The Trump administration declined a petition to list the Pacific bluefin tuna as “endangered” Tuesday after the Department of Commerce (DOC) found that the fish was not facing any significant threat of extinction.
A petition from the Center of Biological Diversity to list the fish under the Endangered Species Act (ESA) triggered the Commerce Department’s review. The review began under former President Barack Obama, and lasted for 12 months before the DOC’s National Marine Fisheries Service (NMFS) issued its findings, according to the notice published in the Federal Register.
The Center for Biological Diversity claimed the tuna was at risk of extinction, based on findings by the International Union for Conservation of Nature (IUCN).
“The petition to list Pacific bluefin tuna identified the risk classification made by the IUCN,” the notice published in the Federal Register said. “Species classifications under IUCN and the ESA are not equivalent; data standards, criteria used to evaluate species, and treatment of uncertainty are not necessarily the same.”
The ruling surprised the petitioners after early NMFS statements about the review appeared to agree that the tuna needed protection.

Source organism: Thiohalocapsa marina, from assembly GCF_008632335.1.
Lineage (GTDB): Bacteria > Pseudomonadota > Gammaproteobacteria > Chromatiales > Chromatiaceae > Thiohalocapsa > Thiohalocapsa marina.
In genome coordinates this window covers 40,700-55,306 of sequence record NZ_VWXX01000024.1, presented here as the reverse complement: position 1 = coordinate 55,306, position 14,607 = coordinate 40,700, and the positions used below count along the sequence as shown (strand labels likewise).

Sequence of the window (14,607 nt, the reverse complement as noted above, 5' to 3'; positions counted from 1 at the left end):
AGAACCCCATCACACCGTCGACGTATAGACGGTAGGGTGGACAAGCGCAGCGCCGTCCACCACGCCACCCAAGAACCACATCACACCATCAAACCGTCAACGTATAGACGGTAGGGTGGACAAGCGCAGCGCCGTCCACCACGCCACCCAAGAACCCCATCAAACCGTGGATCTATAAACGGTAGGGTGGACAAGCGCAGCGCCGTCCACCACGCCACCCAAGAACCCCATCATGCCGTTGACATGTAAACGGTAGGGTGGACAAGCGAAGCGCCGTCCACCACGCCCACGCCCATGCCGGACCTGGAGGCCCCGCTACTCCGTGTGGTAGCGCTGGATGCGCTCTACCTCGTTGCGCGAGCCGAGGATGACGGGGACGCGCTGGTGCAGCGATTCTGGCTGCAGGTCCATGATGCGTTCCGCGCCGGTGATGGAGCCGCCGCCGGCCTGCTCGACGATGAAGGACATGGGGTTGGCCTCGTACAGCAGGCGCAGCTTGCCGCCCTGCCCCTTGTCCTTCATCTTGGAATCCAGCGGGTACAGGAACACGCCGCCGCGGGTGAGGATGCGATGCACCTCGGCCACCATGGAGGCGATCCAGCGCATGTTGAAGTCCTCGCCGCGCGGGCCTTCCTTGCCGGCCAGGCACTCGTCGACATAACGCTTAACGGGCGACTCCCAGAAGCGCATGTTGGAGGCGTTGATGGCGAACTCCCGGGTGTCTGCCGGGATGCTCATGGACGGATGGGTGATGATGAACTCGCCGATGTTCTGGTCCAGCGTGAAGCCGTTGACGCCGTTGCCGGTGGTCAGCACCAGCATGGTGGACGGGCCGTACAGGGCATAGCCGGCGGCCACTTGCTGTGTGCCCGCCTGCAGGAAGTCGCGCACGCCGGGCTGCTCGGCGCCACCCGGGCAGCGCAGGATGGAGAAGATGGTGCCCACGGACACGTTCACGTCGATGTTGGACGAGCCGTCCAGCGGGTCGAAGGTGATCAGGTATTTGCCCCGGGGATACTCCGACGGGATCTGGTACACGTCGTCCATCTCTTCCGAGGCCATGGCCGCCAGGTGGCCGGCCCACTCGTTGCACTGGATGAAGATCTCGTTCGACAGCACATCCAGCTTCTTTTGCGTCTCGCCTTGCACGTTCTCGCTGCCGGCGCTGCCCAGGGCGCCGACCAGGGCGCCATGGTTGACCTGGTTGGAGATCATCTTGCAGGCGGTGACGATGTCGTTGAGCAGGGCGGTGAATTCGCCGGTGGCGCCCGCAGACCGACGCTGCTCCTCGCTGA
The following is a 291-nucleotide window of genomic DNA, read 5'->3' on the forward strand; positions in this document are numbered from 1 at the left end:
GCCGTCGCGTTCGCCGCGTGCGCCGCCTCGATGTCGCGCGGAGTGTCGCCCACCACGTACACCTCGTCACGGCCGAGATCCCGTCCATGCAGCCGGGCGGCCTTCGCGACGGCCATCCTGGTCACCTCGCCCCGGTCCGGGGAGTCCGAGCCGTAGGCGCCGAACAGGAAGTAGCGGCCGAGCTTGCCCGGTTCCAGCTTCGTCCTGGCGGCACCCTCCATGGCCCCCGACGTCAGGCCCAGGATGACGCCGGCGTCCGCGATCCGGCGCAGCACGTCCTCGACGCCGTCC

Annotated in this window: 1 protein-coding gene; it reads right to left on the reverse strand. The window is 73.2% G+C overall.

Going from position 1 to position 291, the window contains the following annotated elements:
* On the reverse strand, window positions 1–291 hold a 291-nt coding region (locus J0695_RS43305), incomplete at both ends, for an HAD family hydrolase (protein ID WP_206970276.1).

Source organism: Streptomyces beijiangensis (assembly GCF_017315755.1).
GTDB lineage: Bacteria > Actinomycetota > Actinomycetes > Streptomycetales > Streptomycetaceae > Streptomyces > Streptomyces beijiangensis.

However, “based on the best scientific and commercial data available, including the status review report, and after taking into account efforts being made to protect the species, we have determined that listing of the Pacific bluefin tuna is not warranted,” the NMFS said.
An “endangered” listing in the United States would do little to protect the Pacific bluefin tuna. U.S. fishermen only accounted for 2 percent of the roughly 37 million pounds of Pacific bluefin caught in 2014, NPR reports.
The amount of tuna imported into the U.S. is also low — only 3 percent in 2014 — according to federal catch data.
Conservationists are calling for a sushi boycott until the Pacific bluefin is protected under the ESA.
“Pacific bluefin tuna will spiral toward extinction unless we protect them. The Endangered Species Act works, but not when the Trump administration ignores the plight of animals that need help,” Center for Biological Diversity attorney Catherine Kilduff said in a statemement. “This disappointing decision makes it even more important for consumers and restaurateurs to boycott bluefin until the species recovers.”
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